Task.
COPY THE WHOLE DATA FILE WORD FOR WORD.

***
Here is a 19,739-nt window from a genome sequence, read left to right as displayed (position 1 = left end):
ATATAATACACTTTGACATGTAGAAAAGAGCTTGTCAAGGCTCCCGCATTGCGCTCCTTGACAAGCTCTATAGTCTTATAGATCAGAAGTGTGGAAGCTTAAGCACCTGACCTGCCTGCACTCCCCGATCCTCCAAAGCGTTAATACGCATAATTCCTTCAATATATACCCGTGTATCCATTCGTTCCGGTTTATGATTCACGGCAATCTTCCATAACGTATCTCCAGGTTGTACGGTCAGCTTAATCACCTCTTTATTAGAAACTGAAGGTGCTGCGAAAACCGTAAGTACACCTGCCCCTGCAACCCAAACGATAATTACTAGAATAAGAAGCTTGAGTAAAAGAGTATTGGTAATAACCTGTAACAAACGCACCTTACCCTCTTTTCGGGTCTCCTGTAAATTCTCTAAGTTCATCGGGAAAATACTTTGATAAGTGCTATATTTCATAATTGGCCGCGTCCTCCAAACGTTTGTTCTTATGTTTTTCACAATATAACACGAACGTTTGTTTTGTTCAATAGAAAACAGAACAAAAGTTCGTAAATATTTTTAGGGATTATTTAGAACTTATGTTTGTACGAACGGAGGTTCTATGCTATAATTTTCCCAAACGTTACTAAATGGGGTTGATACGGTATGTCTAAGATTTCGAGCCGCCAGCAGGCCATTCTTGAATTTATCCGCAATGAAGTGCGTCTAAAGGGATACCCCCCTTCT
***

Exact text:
Here is a 19,739-nt window from a genome sequence, read left to right as displayed (position 1 = left end):
ATATAATACACTTTGACATGTAGAAAAGAGCTTGTCAAGGCTCCCGCATTGCGCTCCTTGACAAGCTCTATAGTCTTATAGATCAGAAGTGTGGAAGCTTAAGCACCTGACCTGCCTGCACTCCCCGATCCTCCAAAGCGTTAATACGCATAATTCCTTCAATATATACCCGTGTATCCATTCGTTCCGGTTTATGATTCACGGCAATCTTCCATAACGTATCTCCAGGTTGTACGGTCAGCTTAATCACCTCTTTATTAGAAACTGAAGGTGCTGCGAAAACCGTAAGTACACCTGCCCCTGCAACCCAAACGATAATTACTAGAATAAGAAGCTTGAGTAAAAGAGTATTGGTAATAACCTGTAACAAACGCACCTTACCCTCTTTTCGGGTCTCCTGTAAATTCTCTAAGTTCATCGGGAAAATACTTTGATAAGTGCTATATTTCATAATTGGCCGCGTCCTCCAAACGTTTGTTCTTATGTTTTTCACAATATAACACGAACGTTTGTTTTGTTCAATAGAAAACAGAACAAAAGTTCGTAAATATTTTTAGGGATTATTTAGAACTTATGTTTGTACGAACGGAGGTTCTATGCTATAATTTTCCCAAACGTTACTAAATGGGGTTGATACGGTATGTCTAAGATTTCGAGCCGCCAGCAGGCCATTCTTGAATTTATCCGCAATGAAGTGCGTCTAAAGGGATACCCCCCTTCT